TEANECK, N.J. – Holy Name Medical Center is the first hospital in the metropolitan area to use digital monitoring technology to continuously track patients’ vital signs.
The ViSi® Mobile device, about the size of a business card, is worn on the wrist and transmits patient information to clinicians on an ongoing basis. It is the first body-worn monitor able to non-invasively measure all core vital signs, including blood pressure, heart or pulse rate, electrocardiogram or heart rhythm, blood oxygenation, respiration rate and skin temperature.
The system will enhance patient safety by enabling early detection of patient deterioration and help ensure a successful response to rescue situations.
"We are always looking for ways to improve the patient experience," said Sheryl Slonim, executive vice president of patient care services and chief nursing officer. "The monitoring system runs on the hospital’s wireless network, and any abnormal changes in patients' vital signs are sent to their primary nurses so they can receive immediate attention which will help prevent adverse outcomes."
Typically, nurses check patient vital signs during routine rounds that occur every 6-8 hours. The intermittent checks can disturb patients, while only providing snapshots of vital sign data rather than continuous information. With the ViSi system, if a patient’s vital signs move beyond selected ranges the system’s alarm system warns clinicians so the appropriate intervention can be taken.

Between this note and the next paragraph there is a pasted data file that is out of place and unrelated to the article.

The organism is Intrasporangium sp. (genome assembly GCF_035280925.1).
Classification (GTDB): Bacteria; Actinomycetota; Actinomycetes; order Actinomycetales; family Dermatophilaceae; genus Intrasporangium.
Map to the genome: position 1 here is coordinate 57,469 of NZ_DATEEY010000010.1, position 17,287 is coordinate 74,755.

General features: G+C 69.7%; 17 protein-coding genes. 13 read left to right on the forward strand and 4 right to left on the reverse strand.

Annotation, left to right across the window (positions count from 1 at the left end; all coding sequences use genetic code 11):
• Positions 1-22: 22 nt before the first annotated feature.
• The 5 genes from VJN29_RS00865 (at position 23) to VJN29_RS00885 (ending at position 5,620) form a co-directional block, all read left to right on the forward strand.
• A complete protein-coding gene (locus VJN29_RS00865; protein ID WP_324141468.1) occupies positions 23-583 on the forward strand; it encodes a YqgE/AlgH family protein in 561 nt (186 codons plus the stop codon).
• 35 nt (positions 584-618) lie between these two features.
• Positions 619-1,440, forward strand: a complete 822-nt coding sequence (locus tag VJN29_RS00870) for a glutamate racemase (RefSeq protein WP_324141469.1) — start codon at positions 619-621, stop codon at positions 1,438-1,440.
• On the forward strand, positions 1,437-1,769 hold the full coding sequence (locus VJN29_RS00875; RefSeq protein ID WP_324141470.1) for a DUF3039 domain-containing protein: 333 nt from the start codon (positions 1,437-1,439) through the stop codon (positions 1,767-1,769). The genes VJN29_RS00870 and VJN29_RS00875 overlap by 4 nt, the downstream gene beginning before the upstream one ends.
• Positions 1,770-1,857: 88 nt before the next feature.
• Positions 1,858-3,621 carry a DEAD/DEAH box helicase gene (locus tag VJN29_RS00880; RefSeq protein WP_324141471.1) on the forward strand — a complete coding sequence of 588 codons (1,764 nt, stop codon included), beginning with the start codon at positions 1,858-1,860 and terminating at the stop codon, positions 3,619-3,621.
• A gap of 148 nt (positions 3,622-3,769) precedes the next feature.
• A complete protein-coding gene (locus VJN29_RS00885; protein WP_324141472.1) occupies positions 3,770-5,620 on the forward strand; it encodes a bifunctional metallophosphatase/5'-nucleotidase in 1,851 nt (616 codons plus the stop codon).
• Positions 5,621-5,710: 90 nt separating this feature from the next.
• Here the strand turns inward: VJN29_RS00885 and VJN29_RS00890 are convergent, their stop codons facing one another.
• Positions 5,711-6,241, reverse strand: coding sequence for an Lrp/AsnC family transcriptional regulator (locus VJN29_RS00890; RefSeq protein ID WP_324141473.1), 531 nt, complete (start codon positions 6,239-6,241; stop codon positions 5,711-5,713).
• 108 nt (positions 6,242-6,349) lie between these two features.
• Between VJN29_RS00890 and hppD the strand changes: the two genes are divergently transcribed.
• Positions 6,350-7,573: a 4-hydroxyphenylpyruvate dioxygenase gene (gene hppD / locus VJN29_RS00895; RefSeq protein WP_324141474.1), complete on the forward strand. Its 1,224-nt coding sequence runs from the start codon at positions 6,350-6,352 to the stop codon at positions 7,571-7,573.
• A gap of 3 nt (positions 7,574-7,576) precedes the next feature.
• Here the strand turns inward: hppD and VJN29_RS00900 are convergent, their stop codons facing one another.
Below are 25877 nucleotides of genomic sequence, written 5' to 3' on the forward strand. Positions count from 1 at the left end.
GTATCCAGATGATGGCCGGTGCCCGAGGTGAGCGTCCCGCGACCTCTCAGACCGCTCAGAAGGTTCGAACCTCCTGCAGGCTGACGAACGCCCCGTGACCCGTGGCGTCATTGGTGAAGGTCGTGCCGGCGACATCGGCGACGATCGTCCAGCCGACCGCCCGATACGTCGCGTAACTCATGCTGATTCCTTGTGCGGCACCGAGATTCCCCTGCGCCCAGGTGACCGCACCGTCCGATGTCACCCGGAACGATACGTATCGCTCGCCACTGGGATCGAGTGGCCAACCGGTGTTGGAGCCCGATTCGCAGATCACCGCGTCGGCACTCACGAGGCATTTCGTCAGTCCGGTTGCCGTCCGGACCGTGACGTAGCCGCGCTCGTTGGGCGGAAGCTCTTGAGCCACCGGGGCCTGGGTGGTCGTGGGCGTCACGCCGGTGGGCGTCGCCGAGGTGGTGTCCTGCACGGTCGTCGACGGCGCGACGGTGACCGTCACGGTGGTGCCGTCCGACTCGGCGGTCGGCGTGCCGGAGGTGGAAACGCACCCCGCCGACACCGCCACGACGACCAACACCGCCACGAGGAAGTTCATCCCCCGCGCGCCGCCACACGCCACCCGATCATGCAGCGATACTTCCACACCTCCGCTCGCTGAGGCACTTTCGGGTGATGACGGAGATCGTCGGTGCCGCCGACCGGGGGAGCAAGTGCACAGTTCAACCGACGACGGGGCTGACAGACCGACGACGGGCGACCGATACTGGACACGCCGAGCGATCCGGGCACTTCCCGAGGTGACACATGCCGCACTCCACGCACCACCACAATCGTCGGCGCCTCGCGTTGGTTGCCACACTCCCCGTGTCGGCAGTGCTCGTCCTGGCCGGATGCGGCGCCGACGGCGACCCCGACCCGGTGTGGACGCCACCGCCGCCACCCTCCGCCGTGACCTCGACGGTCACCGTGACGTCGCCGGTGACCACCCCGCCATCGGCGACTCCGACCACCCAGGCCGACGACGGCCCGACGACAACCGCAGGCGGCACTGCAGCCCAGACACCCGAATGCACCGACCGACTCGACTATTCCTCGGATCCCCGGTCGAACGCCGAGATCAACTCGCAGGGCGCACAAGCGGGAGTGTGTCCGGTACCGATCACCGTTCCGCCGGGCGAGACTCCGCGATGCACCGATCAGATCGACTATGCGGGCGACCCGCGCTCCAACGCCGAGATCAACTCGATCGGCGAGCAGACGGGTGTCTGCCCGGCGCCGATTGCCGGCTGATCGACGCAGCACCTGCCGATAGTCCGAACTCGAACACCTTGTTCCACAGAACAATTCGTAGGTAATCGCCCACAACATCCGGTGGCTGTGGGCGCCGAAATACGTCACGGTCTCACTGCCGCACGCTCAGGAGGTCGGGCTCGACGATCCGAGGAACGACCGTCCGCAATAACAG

In addition to supporting safety, the system also aligns with Holy Name’s ongoing efforts to improve the overall healing experience. The lightweight device promotes mobility – patients are able to get out of bed, walk around, shower and undergo physical therapy – all while remaining connected to clinicians.
“The number one benefit is improved patient safety,” said Michael Maron, president and CEO. “While real-time patient monitoring is a trend that is just beginning to take hold in leading medical institutions throughout the nation, Holy Name has been testing this technology for years."